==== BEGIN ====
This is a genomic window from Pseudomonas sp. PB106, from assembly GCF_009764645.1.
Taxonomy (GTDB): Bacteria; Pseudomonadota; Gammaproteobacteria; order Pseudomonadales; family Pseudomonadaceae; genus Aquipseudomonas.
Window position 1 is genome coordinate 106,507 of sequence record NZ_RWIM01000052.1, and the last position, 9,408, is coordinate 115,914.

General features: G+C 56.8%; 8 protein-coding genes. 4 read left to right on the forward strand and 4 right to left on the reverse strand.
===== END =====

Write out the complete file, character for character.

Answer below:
This is a genomic window from Pseudomonas sp. PB106, from assembly GCF_009764645.1.
Taxonomy (GTDB): Bacteria; Pseudomonadota; Gammaproteobacteria; order Pseudomonadales; family Pseudomonadaceae; genus Aquipseudomonas.
Window position 1 is genome coordinate 106,507 of sequence record NZ_RWIM01000052.1, and the last position, 9,408, is coordinate 115,914.

General features: G+C 56.8%; 8 protein-coding genes. 4 read left to right on the forward strand and 4 right to left on the reverse strand.